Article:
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Discussion Starter · #1 · (Edited)
No good deed goes unpunished. The NY Times links default to a subscription page so I had to copy and paste in this edit and there's another New York Times review below KLamalama.

From the NY Times --

For luxury carmakers, no technological parade is complete without a hybrid.

And with Infiniti floating the Q50 sedan as a technology leader, the Q50 Hybrid makes a fair statement by luxury-sedan standards: It actually has a noticeable effect on mileage.

You might see saving fuel as a given. But several luxury hybrids, from the Lexus LS 600h L to BMW’s 5 and 7 Series ActiveHybrids, have had their math out of whack, costing a king’s ransom while delivering a sack of change in savings at the pump.
The Q50 Hybrid is also an expensive way to save money, at $45,205 to start for the Premium model, or $47,005 with all-wheel drive. There’s also a sport-tuned Q50S Hybrid at $47,605, or $49,405 with power to all four wheels.

Those prices are roughly $4,400 more than the nonhybrid versions, which may relegate the Hybrid to the usual niche status. But at least the Infiniti is rated at 29 miles per gallon in town, and 36 on the highway, or 28/35 with all-wheel-drive. That’s a healthy 35 percent bump over the conventional versions.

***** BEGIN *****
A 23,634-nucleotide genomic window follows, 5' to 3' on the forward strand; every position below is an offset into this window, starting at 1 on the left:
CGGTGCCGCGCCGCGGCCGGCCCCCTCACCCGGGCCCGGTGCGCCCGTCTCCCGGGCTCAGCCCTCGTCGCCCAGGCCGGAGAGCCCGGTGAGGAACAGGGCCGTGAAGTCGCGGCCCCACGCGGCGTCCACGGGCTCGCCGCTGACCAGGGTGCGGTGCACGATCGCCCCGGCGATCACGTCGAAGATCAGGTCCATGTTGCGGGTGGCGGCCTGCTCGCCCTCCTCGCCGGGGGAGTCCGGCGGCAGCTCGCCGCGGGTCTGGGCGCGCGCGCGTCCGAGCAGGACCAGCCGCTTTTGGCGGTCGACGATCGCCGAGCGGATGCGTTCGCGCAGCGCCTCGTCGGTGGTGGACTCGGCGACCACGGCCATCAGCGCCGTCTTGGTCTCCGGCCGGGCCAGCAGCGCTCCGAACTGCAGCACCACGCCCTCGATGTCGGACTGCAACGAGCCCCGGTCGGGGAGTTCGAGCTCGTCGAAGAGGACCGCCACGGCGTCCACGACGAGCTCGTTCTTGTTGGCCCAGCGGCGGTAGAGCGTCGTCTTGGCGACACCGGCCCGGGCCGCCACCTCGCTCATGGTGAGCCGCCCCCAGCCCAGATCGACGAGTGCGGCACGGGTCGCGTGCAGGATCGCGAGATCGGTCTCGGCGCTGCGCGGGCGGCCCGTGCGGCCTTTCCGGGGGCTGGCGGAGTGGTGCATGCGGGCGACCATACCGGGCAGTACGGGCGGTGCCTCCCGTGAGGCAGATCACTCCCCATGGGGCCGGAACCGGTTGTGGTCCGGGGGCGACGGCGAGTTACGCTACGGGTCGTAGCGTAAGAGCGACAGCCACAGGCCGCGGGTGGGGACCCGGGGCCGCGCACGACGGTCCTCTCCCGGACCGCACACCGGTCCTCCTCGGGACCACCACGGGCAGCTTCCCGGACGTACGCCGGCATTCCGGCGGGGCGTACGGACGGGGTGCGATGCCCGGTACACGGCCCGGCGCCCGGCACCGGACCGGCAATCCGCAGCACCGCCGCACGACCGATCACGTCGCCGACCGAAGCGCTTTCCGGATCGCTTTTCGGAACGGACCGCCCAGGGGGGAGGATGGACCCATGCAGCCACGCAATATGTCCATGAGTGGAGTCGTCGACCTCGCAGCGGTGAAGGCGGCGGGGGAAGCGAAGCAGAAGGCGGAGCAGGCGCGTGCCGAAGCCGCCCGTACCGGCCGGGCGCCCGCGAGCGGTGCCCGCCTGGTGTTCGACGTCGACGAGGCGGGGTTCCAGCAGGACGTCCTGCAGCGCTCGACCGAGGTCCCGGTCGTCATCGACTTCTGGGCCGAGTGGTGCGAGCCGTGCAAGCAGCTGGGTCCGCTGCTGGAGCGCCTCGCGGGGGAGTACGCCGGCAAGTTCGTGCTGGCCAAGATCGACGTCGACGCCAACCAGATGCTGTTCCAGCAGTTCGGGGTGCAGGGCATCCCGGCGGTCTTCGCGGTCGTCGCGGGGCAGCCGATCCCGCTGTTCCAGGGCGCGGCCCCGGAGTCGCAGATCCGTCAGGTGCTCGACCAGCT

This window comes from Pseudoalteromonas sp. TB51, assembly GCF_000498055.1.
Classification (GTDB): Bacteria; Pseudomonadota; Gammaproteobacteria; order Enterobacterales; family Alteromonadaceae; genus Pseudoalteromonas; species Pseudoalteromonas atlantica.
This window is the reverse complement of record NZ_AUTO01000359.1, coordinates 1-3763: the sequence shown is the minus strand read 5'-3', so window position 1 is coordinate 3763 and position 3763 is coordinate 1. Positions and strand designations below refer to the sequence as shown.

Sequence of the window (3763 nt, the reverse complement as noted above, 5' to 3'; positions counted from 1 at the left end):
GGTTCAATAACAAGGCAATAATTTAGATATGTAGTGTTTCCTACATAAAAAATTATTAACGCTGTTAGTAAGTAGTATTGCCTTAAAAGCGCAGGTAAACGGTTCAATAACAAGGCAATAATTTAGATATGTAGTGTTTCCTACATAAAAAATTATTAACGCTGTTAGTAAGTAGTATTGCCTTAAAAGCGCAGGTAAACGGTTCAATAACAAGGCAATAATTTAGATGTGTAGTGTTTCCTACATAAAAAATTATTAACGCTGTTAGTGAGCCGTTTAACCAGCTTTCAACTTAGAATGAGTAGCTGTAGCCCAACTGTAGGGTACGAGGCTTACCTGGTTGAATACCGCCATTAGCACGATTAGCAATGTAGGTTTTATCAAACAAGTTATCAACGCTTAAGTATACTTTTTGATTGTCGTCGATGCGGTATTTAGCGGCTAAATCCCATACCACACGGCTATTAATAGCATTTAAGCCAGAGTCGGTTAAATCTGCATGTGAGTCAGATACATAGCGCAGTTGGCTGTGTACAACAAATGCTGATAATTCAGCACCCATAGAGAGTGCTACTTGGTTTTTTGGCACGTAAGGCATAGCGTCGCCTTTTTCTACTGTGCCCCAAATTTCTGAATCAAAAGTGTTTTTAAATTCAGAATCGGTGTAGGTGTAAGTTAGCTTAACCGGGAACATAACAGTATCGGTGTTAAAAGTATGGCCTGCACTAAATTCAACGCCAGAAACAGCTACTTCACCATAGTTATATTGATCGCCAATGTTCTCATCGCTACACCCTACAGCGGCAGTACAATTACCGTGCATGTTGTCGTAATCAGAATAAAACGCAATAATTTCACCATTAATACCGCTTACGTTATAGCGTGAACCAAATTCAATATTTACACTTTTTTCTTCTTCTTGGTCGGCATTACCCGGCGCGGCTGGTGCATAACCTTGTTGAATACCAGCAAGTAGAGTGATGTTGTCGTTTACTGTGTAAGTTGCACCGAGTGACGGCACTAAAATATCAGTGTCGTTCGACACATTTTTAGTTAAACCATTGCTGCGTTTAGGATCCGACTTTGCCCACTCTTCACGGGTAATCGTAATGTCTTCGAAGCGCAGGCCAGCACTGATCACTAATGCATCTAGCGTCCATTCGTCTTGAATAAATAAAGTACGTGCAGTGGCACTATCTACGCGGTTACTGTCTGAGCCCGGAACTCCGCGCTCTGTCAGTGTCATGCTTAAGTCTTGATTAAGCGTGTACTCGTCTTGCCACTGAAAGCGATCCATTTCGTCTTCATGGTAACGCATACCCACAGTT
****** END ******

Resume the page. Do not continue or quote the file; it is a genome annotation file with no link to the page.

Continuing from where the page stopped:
The E.P.A. figures an owner will save $650 a year in premium fuel, with the rear-drive Q50 Hybrid costing $1,850 to cover 15,000 miles versus $2,500 for the standard Q50.
The Hybrid gets a smaller V6 than that regular Q50, with 3.5 liters and 302 horsepower. But the Hybrid inserts a 50-kilowatt, 67-horsepower electric motor between the engine and a conventional 7-speed automatic transmission. Infiniti’s hybrid system is impressive, discreet and transparent, shuttling power between gas and electric sources to maximize acceleration or economy.

Mash the gas pedal, and a combined 360 horses urge the Infiniti from 0 to 60 m.p.h. in barely five seconds, scattering not just Priuses but slower sport sedans like the Audi A4 and Cadillac ATS. Yet ease down the highway with the engine on hiatus, and the Infiniti goes as quiet as a cemetery at midnight.

All good so far. But if it’s possible, the Hybrid is even more aloof and robotized than the conventional model. Unlike the standard version, the Hybrid comes only with Direct Adaptive Steering, better known as steer-by-wire. The fully electronic steering seems already to be plotting the future demise of its human pilot, using a camera to virtually steer itself along the highway.

From a Vulcan-logic standpoint, credit Infiniti with this brave step toward autonomous driving; but the system, at least in this Version 1.0, leaches fun from what had previously been, in the guise of the G37 predecessor model, a driver-first sedan.
Stuffing in a lithium-ion battery also cuts the trunk space to a meager 9.4 cubic feet, down from 13.5 in other Q50s.